Creating The Best Commencement Speech Ever

Commencement Season is fast approaching and I am honored to have been selected to deliver the address at North Carolina State University in May.  I don’t know about you, but I don’t remember who my commencement speaker was or what he or she had to say!

During my years at MIT and Duke, Commencement was always a special day for me.  It put into perspective all of the work during the previous year to ensure that students and faculty had the information resources and support they needed in their coursework and research—a morning to celebrate the launch of another class of educated men and women.

So, I am taking this assignment seriously.  I will certainly be taking FDR’s advice to heart—“Be sincere, be brief, be seated.”

But I need your help.  What advice would you give this graduating class?  What special message would you deliver to undergraduates?  Graduate students? Parents and other family members? Faculty and staff of the university?  Send me your ideas!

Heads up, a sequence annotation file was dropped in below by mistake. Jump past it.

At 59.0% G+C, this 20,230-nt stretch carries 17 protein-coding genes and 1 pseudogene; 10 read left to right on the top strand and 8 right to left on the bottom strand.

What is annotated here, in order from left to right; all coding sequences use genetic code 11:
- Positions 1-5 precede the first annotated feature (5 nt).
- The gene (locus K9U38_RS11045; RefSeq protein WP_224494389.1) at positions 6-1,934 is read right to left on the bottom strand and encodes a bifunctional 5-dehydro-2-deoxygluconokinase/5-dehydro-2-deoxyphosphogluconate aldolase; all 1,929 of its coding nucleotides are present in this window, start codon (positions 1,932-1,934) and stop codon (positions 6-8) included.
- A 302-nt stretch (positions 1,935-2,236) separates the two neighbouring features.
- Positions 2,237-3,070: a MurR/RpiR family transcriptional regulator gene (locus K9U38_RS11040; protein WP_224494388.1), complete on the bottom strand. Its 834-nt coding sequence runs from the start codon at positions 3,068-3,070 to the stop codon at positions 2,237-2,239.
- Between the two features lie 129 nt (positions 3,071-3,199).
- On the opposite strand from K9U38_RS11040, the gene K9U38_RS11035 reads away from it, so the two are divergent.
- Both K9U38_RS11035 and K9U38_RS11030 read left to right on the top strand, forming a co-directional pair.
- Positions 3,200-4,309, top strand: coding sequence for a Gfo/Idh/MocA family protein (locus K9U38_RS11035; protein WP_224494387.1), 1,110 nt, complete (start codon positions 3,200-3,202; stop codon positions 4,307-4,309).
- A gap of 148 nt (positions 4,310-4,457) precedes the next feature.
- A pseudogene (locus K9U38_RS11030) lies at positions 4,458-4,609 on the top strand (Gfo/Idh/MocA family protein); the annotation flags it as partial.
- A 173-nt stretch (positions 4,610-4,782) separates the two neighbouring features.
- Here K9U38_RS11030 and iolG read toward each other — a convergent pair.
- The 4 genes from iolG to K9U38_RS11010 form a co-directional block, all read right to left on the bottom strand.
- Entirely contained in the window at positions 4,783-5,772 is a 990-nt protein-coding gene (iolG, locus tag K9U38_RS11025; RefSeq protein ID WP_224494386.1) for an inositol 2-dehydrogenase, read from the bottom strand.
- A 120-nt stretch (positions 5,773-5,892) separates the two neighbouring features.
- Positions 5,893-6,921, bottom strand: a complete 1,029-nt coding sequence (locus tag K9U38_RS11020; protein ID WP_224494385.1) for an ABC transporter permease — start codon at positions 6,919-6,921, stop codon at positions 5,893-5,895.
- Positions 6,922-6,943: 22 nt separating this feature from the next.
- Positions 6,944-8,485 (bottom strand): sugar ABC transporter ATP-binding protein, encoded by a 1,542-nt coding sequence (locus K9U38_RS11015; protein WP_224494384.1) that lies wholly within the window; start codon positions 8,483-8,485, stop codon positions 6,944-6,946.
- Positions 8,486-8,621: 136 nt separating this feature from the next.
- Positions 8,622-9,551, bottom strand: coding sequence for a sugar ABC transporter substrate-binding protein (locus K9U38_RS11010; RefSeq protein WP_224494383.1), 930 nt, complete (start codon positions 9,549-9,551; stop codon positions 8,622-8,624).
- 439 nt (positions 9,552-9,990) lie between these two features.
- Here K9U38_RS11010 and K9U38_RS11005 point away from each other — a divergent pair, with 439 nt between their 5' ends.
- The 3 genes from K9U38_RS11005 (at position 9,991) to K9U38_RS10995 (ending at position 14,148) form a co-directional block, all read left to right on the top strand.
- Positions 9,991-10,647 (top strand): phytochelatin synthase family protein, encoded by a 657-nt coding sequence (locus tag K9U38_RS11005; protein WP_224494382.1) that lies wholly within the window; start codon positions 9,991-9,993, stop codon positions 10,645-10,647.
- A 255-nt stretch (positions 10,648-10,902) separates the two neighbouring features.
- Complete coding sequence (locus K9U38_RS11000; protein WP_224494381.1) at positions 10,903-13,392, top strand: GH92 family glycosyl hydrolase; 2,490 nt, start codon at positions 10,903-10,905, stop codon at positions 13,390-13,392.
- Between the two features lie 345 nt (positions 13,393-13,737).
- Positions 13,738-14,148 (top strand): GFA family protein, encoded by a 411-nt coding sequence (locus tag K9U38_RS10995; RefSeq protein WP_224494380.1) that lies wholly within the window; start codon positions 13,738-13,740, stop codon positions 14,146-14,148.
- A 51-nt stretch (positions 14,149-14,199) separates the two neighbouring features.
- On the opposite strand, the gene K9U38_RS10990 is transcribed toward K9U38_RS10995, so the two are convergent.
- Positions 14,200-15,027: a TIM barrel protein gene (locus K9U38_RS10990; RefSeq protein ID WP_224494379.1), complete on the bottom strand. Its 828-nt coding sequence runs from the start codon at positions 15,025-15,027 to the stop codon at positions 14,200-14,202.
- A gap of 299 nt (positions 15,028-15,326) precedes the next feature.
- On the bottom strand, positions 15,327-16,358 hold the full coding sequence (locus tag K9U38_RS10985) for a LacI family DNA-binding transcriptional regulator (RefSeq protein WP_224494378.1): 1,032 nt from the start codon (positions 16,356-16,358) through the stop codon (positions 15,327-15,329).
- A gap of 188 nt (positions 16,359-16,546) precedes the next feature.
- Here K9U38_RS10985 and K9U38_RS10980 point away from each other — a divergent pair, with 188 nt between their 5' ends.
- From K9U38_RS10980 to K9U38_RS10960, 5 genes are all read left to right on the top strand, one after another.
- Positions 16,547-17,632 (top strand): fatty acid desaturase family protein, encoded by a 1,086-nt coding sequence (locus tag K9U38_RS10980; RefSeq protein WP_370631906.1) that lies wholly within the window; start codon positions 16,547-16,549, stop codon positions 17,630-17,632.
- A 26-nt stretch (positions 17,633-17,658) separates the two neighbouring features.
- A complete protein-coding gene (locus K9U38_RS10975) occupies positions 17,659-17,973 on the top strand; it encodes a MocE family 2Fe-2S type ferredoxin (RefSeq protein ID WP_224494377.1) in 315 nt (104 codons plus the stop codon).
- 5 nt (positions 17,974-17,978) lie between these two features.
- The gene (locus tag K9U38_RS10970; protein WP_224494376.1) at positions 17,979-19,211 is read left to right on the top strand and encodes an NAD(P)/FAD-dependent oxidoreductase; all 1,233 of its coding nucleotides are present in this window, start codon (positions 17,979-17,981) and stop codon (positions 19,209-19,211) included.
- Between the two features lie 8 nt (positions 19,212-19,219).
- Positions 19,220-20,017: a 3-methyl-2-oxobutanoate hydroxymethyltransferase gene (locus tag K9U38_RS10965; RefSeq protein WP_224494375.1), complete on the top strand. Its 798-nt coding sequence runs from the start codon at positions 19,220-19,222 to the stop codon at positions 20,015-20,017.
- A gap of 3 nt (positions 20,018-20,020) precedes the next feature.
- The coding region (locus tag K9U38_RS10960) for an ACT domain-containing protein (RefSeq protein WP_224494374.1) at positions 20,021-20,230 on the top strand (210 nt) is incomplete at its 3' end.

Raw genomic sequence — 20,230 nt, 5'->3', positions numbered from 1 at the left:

FDR delivers fireside chat

Franklin D. Roosevelt having a fireside chat in Washington, DC, 04/28/1935. National Archives Identifier 196760

2 thoughts on “Creating The Best Commencement Speech Ever

  1. I don’t remember the name of the man at my commencement, but I remember what he spoke about. I remember that I was expecting to be incredibly bored by this speech and anxious for it to be over, after all, how could this old man relate to me and my life when he was so far removed from his own college graduation? And I guess that’s the point, I was too young to understand that he had been where I was, and had then gone on to experience all that I was about to experience. He shared with us his perspective and advice for our next stage of life and most importantly, he advised us to not fall victim to the “Peter Pan” syndrome of never growing up. He challenged us to live up to our own dreams and expectations and achieve all that we wanted out of life. It was inspirational and I appreciated his thought provoking words.

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